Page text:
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The War by Tadeusz Cyprian (1949), a photograph in the collection of the National Museum in Warsaw showing ruins of Poland's capital in the aftermath of World War II

{{ safesubst:#invoke:Unsubst||$N=Use dmy dates |date=__DATE__ |$B= }} War is a state of armed conflict between societies. It is generally characterized by extreme collective aggression, destruction, and usually high mortality. The set of techniques and actions used to conduct war is known as warfare. An absence of war is usually called "peace". Total war is warfare that is not restricted to purely legitimate military targets, and can result in massive civilian or other non-combatant casualties.

While some scholars{{ safesubst:#invoke:Unsubst||date=__DATE__ |$B= }} see war as a universal and ancestral aspect of human nature,<ref>Šmihula, Daniel (2013): The Use of Force in International Relations, p. 67, ISBN 978-80-224-1341-1.</ref> others argue that it is only a result of specific socio-cultural or ecological circumstances.<ref name="Sage Publications">{{#invoke:citation/CS1|citation |CitationClass=book }}</ref>

In 2013 war resulted in 31,000 deaths down from 72,000 deaths in 1990.<ref name=GDB2013>{{#invoke:Citation/CS1|citation |CitationClass=journal }}</ref> The deadliest war in history, in terms of the cumulative number of deaths since its start, is the Second World War, with 60–85 million deaths, followed by the Mongol conquests<ref>*The Cambridge History of China: Alien regimes and border states, 907–1368, 1994, p.622, cited by White
*Matthew White (2011-11-07). The Great Big Book of Horrible Things: The Definitive Chronicle of History's 100 Worst Atrocities.</ref> which was greater than 41 million.<ref>Mongol Conquests</ref> Proportionally speaking, the most destructive war in modern history is the War of the Triple Alliance, which took the lives of over 60% of Paraguay's population, according to Steven Pinker. In 2003, Richard Smalley identified war as the sixth (of ten) biggest problem facing humanity for the next fifty years.<ref>"Top Ten Problems of Humanity for Next 50 Years", Professor R. E. Smalley, Energy & NanoTechnology Conference, Rice University, May 3, 2003.</ref> War usually results in significant deterioration of infrastructure and the ecosystem, a decrease in social spending, famine, large-scale emigration from the war zone, and often the mistreatment of prisoners of war or civilians.<ref>{{#invoke:citation/CS1|citation |CitationClass=book }}</ref><ref>{{#invoke:citation/CS1|citation |CitationClass=book }}</ref><ref>{{#invoke:citation/CS1|citation |CitationClass=book }}</ref>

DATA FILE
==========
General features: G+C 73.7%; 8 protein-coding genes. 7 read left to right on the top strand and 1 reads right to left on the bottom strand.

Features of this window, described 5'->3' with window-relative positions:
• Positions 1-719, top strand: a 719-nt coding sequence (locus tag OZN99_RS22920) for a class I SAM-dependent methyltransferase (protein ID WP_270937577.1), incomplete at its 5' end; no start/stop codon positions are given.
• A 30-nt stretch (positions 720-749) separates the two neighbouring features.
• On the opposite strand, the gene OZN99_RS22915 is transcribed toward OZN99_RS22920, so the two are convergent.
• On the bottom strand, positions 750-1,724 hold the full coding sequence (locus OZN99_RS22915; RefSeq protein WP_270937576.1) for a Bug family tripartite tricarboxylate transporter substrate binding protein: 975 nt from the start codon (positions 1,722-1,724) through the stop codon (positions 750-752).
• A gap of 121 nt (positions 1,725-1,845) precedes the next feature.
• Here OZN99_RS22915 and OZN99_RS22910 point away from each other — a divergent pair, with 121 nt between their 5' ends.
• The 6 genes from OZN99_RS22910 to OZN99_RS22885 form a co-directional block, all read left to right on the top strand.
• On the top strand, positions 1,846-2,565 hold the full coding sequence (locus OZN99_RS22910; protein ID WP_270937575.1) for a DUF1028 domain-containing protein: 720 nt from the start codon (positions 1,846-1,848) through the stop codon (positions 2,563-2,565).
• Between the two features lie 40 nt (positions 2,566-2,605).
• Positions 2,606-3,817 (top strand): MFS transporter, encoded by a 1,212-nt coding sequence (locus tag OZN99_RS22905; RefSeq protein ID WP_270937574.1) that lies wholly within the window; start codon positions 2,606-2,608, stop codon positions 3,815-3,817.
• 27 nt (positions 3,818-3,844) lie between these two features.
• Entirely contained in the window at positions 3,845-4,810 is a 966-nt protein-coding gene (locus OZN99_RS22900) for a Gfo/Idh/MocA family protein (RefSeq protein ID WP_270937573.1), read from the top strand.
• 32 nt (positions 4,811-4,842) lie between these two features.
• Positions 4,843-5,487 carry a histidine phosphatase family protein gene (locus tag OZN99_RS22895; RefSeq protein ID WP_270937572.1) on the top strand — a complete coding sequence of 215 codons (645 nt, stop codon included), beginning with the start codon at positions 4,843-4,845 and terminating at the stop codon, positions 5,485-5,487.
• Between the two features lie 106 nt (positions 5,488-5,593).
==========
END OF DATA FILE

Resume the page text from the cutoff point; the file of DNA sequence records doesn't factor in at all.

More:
War sections
Intro  Etymology  Types  Behaviour and conduct  History  Effects  Aims   Factors in completion  Ongoing conflicts  Limiting and stopping  Theories for motivation  Ethics  See also  References  External links  

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